This is a list of festivals and other events taking place in Japan in the month of August. The list is by no means exhaustive, so please check with your colleagues, neighbours and international community centres about upcoming special events in and near your new home. The best way to beat the summer heat is to get out and enjoy the many outdoor events Japan has to offer!
Shizuoka / Yamanashi: Mount Fuji Climbing Season (July 1-August 31)
Mount Fuji’s climbing season is very short. Climb this famous symbol of Japan, and watch the sunrise from its peak. Cross one thing off your bucket list!
Gifu: Gujo Odori (mid July – early September)
Gujo Odori is one of the most popular folk dances in Gifu. Thousands of townspeople wearing “yukata” dance to the accompaniment of merry music.
Aomori: Nebuta and Neputa Matsuri (August 1-7)
Summer festivals held in towns around Aomori Prefecture. The highlight of the festival is the daily parade of enormous lantern floats, flanked by large taiko drums, musicians and dancers.
Akita: Kanto Matsuri (August 3-6)
The Kanto Matsuri (“pole lantern festival”) is a Tanabata-related celebration. The highlight of the festival is an impressive display of skill in which performers balance long bamboo poles with arrays of paper lanterns attached to the end. (Tanabata festivals are held across Japan on the 7th day of the 7th month of the year, when, according to legend, the two stars Altair and Vega cross paths. Due to differences between the lunar calendar and the solar calendar, modern tanabata festivals take place either in July or August.)
Yamagata: Hanagasa Matsuri (Floral Sedge-hat Festival) (August 5-7)
Every evening over the three day span about 3,000 dancers gather to parade down Yamagata’s main street. Dancers hold hats decorated with artificial safflowers, the official prefectural flower.
Hiroshima: Peace Ceremony (August 6)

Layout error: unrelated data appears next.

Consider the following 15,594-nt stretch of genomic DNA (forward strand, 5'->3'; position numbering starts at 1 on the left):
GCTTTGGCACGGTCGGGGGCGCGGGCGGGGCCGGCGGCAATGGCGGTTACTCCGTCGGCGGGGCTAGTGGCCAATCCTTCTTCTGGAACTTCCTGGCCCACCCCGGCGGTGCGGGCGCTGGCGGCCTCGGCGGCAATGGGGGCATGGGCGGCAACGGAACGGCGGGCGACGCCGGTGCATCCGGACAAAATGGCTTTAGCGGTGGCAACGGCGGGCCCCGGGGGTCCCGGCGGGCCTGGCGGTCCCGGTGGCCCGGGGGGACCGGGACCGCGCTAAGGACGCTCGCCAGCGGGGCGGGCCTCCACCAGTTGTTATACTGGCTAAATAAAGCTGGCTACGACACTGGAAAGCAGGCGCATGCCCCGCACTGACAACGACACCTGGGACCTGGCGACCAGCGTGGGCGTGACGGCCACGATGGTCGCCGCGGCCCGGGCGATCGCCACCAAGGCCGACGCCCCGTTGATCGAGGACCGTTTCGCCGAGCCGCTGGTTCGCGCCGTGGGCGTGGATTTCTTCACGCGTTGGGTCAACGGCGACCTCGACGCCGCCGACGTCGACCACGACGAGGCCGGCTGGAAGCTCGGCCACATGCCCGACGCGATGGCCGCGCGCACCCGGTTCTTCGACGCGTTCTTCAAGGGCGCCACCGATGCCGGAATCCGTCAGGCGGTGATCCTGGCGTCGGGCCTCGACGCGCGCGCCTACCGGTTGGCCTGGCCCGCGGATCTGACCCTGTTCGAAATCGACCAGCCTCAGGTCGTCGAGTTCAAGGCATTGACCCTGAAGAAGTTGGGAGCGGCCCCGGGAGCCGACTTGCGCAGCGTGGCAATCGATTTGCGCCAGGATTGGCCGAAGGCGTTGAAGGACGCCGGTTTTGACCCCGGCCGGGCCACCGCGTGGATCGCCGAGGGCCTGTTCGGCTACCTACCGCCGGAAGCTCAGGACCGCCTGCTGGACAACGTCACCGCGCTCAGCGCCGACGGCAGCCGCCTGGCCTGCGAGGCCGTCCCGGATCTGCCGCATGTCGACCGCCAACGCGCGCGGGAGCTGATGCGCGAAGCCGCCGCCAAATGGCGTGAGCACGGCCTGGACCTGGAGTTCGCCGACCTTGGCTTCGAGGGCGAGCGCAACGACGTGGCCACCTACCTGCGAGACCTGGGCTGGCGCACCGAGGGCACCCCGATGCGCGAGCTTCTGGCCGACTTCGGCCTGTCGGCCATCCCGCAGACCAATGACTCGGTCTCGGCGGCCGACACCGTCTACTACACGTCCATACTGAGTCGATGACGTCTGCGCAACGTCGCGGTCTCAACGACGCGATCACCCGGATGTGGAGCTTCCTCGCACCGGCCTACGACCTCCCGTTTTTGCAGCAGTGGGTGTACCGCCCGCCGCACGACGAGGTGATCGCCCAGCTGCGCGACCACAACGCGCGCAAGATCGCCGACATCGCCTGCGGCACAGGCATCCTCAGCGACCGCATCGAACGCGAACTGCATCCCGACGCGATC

This ceremony, held at the Peace Memorial Park in Hiroshima City, is in memory of the A-bomb victims. In the evening, thousands of lanterns are set adrift on the Ota River with prayers for world peace.
Sendai: Tanabata Matsuri (August 6-8)
The Sendai Tanabata Matsuri, held every year on August 6-8, is one of the largest and most famous tanabata celebrations in Japan.
Nagasaki: Peace Memorial Cermony (August 9)
This ceremony, held in the Peace Park in Nagasaki City, is in memory of the A-bomb victims. The mayor of Nagasaki will deliver a Peace Declaration to the world.
Okinawa Eisa Festival (mid-August)
Eisa teams from all over the islands of Okinawa gather to have Eisa battles during the festival. Eisa is a folk dance unique to Okinawa.
Tokushima: Awa Odori (August 12-15)
“Fools dance and fools watch, if both are fools, you might as well dance.” Tokushima City‘s Awa Odori is the most famous of many dance festivals held across Japan during the Obon season in mid August. “Awa” is the former name for Tokushima Prefecture while “Odori” means dance.
Throughout Japan: Obon (August 13-15)
Obon is an annual Buddhist holiday for commemorating one’s ancestors. It is believed that each year during Obon, the ancestors’ spirits return to this world in order to visit their relatives. Traditionally, Obon dances (bon odori) are performed, graves are visited and food offerings are made. At the end of Obon, floating lanterns are put into rivers, lakes and seas in order to guide the spirits back into their world. The customs followed vary strongly from region to region.
(Travel note: The Obon week in mid-August is one of Japan’s three major holiday seasons, and traffic is a nightmare. If you are travelling during Obon, reserve early and expect long waits.)
Kumamoto: Yamaga Toro Festival (August 15-16)
A parade of Toro Odori dances are performed by women wearing Yukata. Each has a lantern that is lit on her head as they walk through the streets.
Kyoto: Daimonji Bonfire(August 16)
A spectacular bonfire in the shape of the Chinese character “大” meaning large, is lit near the summit of Mount Nyoigadake. This is the most splendid attraction of the Bon Festival in Kyoto.
Sado: Earth Celebration (August 19-21)
The Earth Celebration is an annual music festival held to celebrate global culture. It is hosted by the internationally acclaimed Kodo taiko group which is based on Sado Island. Each year the festival features different guest artists who perform in collaboration with Kodo.
Nagoya: Lantern Festival of Suwa Shrine (26-27)
In Isshiki-cho, enormous brightly painted paper lanterns are paraded through the streets of Isshiki to ward off a sea demon.
Yamanashi: Fujiyoshida’s Hi Matsuri (August 26-27)
Taking place at the Fuji Sengen shrine, this festival is held to appease the goddess of Mount Fuji and to keep the volcano from erupting. It also marks the closing of the official Mount Fuji climbing season.
Some of the information above was collected from the Japan Guide website.